Can Any and All Debts Be Dischargeable in a Bankruptcy Case?

man contemplating bankruptcy

When debts are discharged in a bankruptcy case, the debtor is freed of any legal obligation to pay them. Creditors can no longer take any collection action, communicate with the debtor, or pursue legal action. Your Los Angeles bankruptcy attorney will inform you of which debts are dischargeable. Whether your debt is dischargeable depends on the type of bankruptcy you file, the kind of debt in question, and numerous other factors.

Dischargeable Debt

If you file for Chapter 7 or Chapter 13 bankruptcy, you can have credit card debt and medical bills discharged. Most debts that arise from car accidents, as well as obligations you have under leases and contracts, and lawsuit judgments against you, can be discharged as well. Personal loans, promissory notes, and debts not considered part of specific non-dischargeable categories are taken out of your hands.

Chapter 13 bankruptcy discharges additional forms of debt including marital debts (from divorce or settlement agreements) and court fees. Condo, co-op, and HOA fees can also be discharged. You can also receive a discharge for debts on loans from a retirement plan and debts that weren’t discharged in a previous bankruptcy.

Other dischargeable debts under the bankruptcy code include:

  • Collection agency accounts
  • Personal loans (from employers, family, and friends)
  • Repossession deficiency balances
  • Auto accident claims (unless they arise out of drunk driving cases)
  • Business-related debts
  • Past-due utility bills
  • Unpaid taxes and penalties
  • Social security overpayments
  • Veterans assistance loans/overpayments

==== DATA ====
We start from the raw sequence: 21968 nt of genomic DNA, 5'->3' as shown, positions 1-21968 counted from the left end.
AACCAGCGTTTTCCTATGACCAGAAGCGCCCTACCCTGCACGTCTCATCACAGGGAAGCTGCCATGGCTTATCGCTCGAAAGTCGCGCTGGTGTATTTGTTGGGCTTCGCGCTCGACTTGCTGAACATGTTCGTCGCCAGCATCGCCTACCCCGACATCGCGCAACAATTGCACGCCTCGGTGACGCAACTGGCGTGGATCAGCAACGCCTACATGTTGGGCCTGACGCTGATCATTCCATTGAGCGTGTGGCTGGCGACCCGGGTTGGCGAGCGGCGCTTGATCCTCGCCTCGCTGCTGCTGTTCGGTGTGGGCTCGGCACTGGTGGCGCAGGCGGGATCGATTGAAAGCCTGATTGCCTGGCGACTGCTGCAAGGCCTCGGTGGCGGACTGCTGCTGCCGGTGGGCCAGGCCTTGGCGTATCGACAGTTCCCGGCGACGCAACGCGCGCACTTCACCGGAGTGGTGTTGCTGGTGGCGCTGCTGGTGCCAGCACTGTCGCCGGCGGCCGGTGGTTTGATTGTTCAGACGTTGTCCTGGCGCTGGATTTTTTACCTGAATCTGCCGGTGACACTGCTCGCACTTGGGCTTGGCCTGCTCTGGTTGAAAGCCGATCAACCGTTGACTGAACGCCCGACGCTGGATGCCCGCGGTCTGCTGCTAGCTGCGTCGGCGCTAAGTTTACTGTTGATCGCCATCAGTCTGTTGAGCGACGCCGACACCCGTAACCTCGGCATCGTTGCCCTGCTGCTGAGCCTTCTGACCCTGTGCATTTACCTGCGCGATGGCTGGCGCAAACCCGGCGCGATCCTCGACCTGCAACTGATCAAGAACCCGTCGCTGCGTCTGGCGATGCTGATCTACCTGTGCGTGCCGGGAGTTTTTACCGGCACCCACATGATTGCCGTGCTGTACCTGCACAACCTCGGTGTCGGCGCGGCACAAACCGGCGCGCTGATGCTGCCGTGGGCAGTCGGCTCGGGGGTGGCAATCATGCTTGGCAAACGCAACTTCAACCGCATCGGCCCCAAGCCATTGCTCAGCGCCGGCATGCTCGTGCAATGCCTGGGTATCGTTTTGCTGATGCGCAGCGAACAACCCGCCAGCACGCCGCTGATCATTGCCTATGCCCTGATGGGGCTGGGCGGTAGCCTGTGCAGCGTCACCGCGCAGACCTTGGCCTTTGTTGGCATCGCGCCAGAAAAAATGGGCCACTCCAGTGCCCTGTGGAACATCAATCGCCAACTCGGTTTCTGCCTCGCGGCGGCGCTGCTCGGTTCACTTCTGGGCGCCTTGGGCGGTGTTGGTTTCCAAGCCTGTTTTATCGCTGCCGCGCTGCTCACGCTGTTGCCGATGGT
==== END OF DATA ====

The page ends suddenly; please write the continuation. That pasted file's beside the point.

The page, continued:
• Attorney fees (except for child support/alimony)
  • Civil court judgments (not related to fraud)

Can All Debts Be Discharged?

The Bankruptcy Code determines what debts can be discharged. Not all are, and the debts your bankruptcy doesn’t cover must still be repaid after your filing. Child support, alimony, certain tax debts, and debts arising out of a death or injury resulting from your intoxicated driving cannot be discharged. Likewise, nor can fines, penalties, or restitution incurred for breaking the law.

Your post-petition debt cannot be discharged. That means you must pay any bills that come in after you submit the initial bankruptcy paperwork. Even if your case is ongoing, these balances must be paid off.

Other debts can be discharged only under certain circumstances. These include student loans. You must meet specific legal requirements and convince the court you cannot repay your student debt. Income taxes also cannot be discharged unless sufficient time has passed since they’re due and you meet other requirements.

The Creditor Has a Say

A creditor can object to your request for a discharge. Debtors don’t have an absolute right to discharge in Chapter 7 bankruptcy. A creditor has the right to file an objection and has a deadline for doing so, once they receive notice of your bankruptcy filing.

But a creditor must go through the bankruptcy court and file a complaint. A lawsuit known as an adversary proceeding then takes place. If you haven’t supplied requested tax documents; demonstrated an intent to defraud, hinder, or delay creditors; destroyed or concealed important records; or didn’t account for lost assets, the court may deny your discharge. Failing to complete a personal financial management course may also affect your eligibility for a discharge

Contact OakTree Law for Bankruptcy Assistance

OakTree Law provides leading bankruptcy services in the Los Angeles area. Our Orange County bankruptcy attorney can assist if you are seeking options to manage your financial situation. If bankruptcy is the solution for you, we can help you make the best decisions. Contact OakTree Law today at 562-219-2979 or request a free evaluation online.